Identifying Endangered Whales with Deep Neural Networks

With less than 500 North Atlantic right whales left in the world’s oceans, knowing the health and status of each whale is integral to the efforts of researchers working to protect the species from extinction.

The current process is quite time-consuming and laborious. It starts with photographing right whales during aerial surveys, selecting and importing the photos into a catalog, and finally comparing the photos against known whales in the catalog by trained researchers.

As part of an ongoing preservation effort, NOAA Fisheries launched a Kaggle data science competition to create the best automated process for identifying individual right whales.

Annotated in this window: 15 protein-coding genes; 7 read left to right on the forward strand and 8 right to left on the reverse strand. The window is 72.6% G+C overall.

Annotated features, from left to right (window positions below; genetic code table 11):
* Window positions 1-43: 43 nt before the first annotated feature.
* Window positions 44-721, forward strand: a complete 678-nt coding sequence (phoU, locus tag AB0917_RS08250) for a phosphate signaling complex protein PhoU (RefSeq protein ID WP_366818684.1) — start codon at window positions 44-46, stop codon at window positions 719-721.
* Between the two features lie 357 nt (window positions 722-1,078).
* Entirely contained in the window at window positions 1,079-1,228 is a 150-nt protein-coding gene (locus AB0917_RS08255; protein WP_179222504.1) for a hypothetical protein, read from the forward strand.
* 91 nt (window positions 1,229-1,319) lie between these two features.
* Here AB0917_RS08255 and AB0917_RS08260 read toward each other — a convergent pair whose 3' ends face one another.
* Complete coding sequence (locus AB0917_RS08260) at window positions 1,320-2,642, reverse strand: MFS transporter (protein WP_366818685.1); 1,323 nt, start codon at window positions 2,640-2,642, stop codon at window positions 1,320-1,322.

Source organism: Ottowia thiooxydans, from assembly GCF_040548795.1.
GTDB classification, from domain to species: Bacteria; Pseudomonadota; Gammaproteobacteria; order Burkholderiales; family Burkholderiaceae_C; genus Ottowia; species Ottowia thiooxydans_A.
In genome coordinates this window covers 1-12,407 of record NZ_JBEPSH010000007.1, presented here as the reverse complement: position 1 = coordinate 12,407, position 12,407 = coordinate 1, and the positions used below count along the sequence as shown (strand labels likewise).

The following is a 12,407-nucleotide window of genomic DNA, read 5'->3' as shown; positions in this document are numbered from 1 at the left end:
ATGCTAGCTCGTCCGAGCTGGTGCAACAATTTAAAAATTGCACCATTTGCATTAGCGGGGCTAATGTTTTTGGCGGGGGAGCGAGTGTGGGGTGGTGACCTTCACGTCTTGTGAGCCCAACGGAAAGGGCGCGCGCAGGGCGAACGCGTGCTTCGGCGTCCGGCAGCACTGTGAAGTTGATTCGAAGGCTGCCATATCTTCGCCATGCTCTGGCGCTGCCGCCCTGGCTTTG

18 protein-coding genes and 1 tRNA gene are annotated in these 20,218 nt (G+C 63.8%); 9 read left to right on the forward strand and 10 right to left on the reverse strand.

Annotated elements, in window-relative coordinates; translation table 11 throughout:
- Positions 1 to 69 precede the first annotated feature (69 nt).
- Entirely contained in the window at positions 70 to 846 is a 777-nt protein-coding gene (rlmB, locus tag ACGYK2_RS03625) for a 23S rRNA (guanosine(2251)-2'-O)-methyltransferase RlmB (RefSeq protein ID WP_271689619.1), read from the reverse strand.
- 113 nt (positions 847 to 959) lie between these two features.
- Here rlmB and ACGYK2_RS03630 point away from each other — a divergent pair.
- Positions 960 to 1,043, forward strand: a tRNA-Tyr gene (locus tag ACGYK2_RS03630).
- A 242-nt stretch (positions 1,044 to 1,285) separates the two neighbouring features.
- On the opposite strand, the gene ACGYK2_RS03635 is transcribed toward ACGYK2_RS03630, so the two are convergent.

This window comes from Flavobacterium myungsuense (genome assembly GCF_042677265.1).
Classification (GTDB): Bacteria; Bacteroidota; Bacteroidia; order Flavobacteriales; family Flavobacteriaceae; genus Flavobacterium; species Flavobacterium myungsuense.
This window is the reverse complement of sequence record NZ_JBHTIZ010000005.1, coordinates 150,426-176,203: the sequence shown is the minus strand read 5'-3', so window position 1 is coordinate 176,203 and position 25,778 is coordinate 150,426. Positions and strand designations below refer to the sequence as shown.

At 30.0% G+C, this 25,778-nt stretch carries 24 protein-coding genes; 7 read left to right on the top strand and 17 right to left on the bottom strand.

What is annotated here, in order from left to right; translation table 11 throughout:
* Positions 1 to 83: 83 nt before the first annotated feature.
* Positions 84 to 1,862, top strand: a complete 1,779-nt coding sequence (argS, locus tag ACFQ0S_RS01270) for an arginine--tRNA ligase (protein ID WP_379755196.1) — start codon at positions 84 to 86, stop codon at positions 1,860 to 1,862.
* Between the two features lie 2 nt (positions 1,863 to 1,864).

Second place finisher Felix Lau describes how he used cuDNN, GeForce GPUs for initial development and an Amazon Web Services GPU instance to train his deep convolutional neural network.

In his blog, Felix highlighted a variety of different approaches he took for the challenge. He mentioned, “the main performance bottleneck (in the other approaches) is that the classifier was not able to focus on the actual discriminating part of the whales (i.e. the callosity pattern). So in this approach, a new aligner replaced the localizer. Particularly aligner rotate the images so the whale bonnet is always right to the blowhead.”